Drive Assured intends to start testing its monitoring device later this year, Chapin says. The startup plans to recruit about 20 “beta” users, who she says will double as its first paying customers. The company hasn’t received any outside investment up to this point, and plans to continue bootstrapping, she says. One thing Drive Assured does need in the short term, however, is to hire a software engineer who can help with getting a prototype ready for testing.
For descriptions of the nine other recent gBETA graduates, please proceed to the next page.
gBETA Summer 2016 Graduates (Madison)
—EWPanel is seeking to commercialize electricity-generating “power boards” that could be used to charge temperature sensors, LED lights, radio-frequency identification chips, and other devices. The startup says these self-contained power generators would free clients from having to worry about batteries and finding sources of electricity.
—Gregor Diagnostics aims to develop an at-home test to screen for prostate cancer, and differentiate between indolent and aggressive forms of the cancer. Founder Tobias Zutz previously worked at Exact Sciences (NASDAQ: EXAS), whose flagship product is an at-home DNA test for colorectal cancer.
—Pathogenomica is seeking to launch a product that uses pathogen DNA sequencing to detect what microorganisms are present in a water sample. Companies in the food and beverage industry, among others, could help prevent the outbreak of disease through use of the startup’s tools, it says.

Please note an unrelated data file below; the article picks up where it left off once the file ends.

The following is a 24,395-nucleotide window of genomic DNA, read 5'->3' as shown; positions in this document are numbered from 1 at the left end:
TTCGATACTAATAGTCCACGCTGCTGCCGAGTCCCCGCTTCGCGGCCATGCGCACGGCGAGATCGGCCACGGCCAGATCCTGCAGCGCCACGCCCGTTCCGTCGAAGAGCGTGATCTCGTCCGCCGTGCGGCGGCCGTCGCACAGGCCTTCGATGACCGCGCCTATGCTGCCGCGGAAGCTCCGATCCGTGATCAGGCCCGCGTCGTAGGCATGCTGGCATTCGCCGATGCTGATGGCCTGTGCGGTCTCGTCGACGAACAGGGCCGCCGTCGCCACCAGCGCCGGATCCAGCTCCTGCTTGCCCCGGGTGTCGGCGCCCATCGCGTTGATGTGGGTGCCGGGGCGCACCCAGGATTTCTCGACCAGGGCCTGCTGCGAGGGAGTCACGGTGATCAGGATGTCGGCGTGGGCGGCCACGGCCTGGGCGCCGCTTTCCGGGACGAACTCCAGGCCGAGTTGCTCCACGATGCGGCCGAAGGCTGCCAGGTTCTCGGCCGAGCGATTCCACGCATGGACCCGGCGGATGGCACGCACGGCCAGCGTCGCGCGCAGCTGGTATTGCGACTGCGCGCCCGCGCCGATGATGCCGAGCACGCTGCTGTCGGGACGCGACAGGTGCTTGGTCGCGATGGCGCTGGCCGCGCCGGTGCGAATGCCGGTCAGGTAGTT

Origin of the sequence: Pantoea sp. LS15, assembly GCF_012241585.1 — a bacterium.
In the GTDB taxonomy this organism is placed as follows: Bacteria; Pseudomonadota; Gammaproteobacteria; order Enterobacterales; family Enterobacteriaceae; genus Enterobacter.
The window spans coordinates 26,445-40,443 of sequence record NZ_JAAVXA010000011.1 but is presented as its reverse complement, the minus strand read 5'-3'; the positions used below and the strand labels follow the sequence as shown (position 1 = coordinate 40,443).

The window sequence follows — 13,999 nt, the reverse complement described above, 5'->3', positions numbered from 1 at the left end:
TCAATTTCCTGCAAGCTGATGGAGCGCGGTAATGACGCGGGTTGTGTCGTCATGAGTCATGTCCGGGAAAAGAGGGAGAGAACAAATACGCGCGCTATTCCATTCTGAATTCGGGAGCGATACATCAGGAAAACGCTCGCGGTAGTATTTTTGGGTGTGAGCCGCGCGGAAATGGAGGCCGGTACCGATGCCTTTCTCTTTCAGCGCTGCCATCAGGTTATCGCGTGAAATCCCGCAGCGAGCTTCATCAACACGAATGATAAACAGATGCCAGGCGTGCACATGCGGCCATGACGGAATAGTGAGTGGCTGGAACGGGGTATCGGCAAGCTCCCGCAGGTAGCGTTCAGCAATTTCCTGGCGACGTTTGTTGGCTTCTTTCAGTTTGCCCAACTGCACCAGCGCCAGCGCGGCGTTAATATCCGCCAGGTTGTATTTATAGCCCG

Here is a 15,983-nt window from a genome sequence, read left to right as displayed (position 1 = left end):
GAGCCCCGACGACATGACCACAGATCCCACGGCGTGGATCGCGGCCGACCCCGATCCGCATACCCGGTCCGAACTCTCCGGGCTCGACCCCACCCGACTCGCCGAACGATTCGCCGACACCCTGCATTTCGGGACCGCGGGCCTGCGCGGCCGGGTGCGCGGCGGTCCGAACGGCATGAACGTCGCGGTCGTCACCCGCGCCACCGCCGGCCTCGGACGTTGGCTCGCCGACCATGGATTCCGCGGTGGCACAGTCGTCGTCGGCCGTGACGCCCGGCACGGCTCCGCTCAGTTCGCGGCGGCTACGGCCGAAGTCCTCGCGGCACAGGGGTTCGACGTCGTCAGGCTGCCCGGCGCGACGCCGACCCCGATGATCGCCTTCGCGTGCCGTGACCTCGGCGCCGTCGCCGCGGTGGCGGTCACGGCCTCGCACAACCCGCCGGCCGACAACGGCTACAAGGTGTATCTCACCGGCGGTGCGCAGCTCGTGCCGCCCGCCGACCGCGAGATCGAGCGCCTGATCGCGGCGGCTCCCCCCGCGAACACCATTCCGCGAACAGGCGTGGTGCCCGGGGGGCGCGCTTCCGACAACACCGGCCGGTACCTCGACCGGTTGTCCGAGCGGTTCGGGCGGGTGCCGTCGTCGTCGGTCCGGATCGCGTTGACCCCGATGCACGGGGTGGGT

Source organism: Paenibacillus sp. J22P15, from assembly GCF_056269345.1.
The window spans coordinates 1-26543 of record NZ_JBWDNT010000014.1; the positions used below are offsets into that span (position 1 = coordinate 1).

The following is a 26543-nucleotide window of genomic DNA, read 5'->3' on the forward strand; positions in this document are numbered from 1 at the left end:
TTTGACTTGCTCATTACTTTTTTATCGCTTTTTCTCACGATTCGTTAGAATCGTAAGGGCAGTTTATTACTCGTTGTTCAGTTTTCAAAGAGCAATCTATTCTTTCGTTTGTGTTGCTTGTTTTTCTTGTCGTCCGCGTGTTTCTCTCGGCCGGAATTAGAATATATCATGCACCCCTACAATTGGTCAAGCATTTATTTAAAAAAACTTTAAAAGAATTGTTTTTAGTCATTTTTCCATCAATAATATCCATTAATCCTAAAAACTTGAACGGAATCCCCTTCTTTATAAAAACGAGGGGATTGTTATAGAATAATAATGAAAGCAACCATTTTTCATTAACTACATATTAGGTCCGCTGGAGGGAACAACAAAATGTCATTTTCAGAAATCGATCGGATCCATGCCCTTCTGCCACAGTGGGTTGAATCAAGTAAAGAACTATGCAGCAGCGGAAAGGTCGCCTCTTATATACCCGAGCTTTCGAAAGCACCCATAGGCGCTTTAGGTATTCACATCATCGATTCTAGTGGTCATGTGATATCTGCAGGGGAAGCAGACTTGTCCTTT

—Remugio is developing visual analytics software that allows advertisers, market researchers, and others to post videos online and gather responses to them. Users can then review this group feedback for trends related to age, gender, income, and other categories.
—Squirel delivers users ready-to-eat meals prepared by a set of pre-selected chefs. Customers can choose from different cuisines and pay for their meals using Squirel’s technology.
gBETA Summer 2016 Graduates (Milwaukee)
—BioMech Processing is working to engineer a system that can use living organisms, such as worms, to turn food waste into organic fertilizer. This is done using what the company calls “vibrational separation technology.” Graham Brisch, co-founder and CEO of BioMech, was part of a team of Milwaukee School of Engineering students who designed and built a machine capable of separating living organisms out of a bulk mixture, according to his LinkedIn profile.
—Health Connection makes software that lets healthcare providers send instructional videos, messages, and other media to their patients. These digital tools, which can integrate with software from a dozen different electronic health records vendors, can help hospitals and clinics maximize government reimbursements and other payments for care, the company says.
—Nobo has created a wearable hydration monitor that uses optical technology to collect data, and then shares it with athletes and trainers. The sensor, known as B60, can detect whether the wearer is over-hydrated or dehydrated, which can lead to a higher heart rate and body temperature.
—theMINIClassy is a children’s clothing brand, primarily for newborns through pre-teens. Founded in 2013, the company has brought in more than $264,000 in revenue and says its garments have been sold in stores like Barneys New York and RonRobinson at Fred Segal.